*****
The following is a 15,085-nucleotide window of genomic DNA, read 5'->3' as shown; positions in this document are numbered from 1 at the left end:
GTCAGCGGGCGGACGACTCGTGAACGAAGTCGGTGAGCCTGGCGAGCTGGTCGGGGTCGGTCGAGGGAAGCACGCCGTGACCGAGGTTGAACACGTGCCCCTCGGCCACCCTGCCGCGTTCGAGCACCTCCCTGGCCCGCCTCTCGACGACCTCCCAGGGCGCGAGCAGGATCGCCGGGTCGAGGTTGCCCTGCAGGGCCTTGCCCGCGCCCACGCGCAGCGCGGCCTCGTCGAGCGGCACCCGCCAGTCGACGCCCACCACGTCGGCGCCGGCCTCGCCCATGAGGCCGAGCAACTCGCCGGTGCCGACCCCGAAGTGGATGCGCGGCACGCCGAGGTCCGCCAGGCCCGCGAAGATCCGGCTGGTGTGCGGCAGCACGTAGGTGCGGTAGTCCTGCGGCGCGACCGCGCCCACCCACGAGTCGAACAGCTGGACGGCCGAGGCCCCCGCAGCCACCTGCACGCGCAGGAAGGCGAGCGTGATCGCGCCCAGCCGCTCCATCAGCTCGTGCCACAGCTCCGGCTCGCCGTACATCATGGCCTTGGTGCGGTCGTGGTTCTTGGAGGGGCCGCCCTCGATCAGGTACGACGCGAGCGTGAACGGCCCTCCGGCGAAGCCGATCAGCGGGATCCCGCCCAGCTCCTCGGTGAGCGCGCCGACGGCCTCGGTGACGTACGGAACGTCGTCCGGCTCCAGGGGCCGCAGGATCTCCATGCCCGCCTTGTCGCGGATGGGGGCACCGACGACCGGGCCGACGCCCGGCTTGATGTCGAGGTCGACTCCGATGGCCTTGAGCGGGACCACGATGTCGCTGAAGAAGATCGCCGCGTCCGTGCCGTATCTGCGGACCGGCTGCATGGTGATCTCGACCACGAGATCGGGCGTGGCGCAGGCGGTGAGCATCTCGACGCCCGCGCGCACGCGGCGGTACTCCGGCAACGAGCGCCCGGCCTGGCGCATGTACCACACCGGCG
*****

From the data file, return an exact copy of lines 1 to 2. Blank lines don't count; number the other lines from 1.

The following is a 15,085-nucleotide window of genomic DNA, read 5'->3' as shown; positions in this document are numbered from 1 at the left end:
GTCAGCGGGCGGACGACTCGTGAACGAAGTCGGTGAGCCTGGCGAGCTGGTCGGGGTCGGTCGAGGGAAGCACGCCGTGACCGAGGTTGAACACGTGCCCCTCGGCCACCCTGCCGCGTTCGAGCACCTCCCTGGCCCGCCTCTCGACGACCTCCCAGGGCGCGAGCAGGATCGCCGGGTCGAGGTTGCCCTGCAGGGCCTTGCCCGCGCCCACGCGCAGCGCGGCCTCGTCGAGCGGCACCCGCCAGTCGACGCCCACCACGTCGGCGCCGGCCTCGCCCATGAGGCCGAGCAACTCGCCGGTGCCGACCCCGAAGTGGATGCGCGGCACGCCGAGGTCCGCCAGGCCCGCGAAGATCCGGCTGGTGTGCGGCAGCACGTAGGTGCGGTAGTCCTGCGGCGCGACCGCGCCCACCCACGAGTCGAACAGCTGGACGGCCGAGGCCCCCGCAGCCACCTGCACGCGCAGGAAGGCGAGCGTGATCGCGCCCAGCCGCTCCATCAGCTCGTGCCACAGCTCCGGCTCGCCGTACATCATGGCCTTGGTGCGGTCGTGGTTCTTGGAGGGGCCGCCCTCGATCAGGTACGACGCGAGCGTGAACGGCCCTCCGGCGAAGCCGATCAGCGGGATCCCGCCCAGCTCCTCGGTGAGCGCGCCGACGGCCTCGGTGACGTACGGAACGTCGTCCGGCTCCAGGGGCCGCAGGATCTCCATGCCCGCCTTGTCGCGGATGGGGGCACCGACGACCGGGCCGACGCCCGGCTTGATGTCGAGGTCGACTCCGATGGCCTTGAGCGGGACCACGATGTCGCTGAAGAAGATCGCCGCGTCCGTGCCGTATCTGCGGACCGGCTGCATGGTGATCTCGACCACGAGATCGGGCGTGGCGCAGGCGGTGAGCATCTCGACGCCCGCGCGCACGCGGCGGTACTCCGGCAACGAGCGCCCGGCCTGGCGCATGTACCACACCGGCG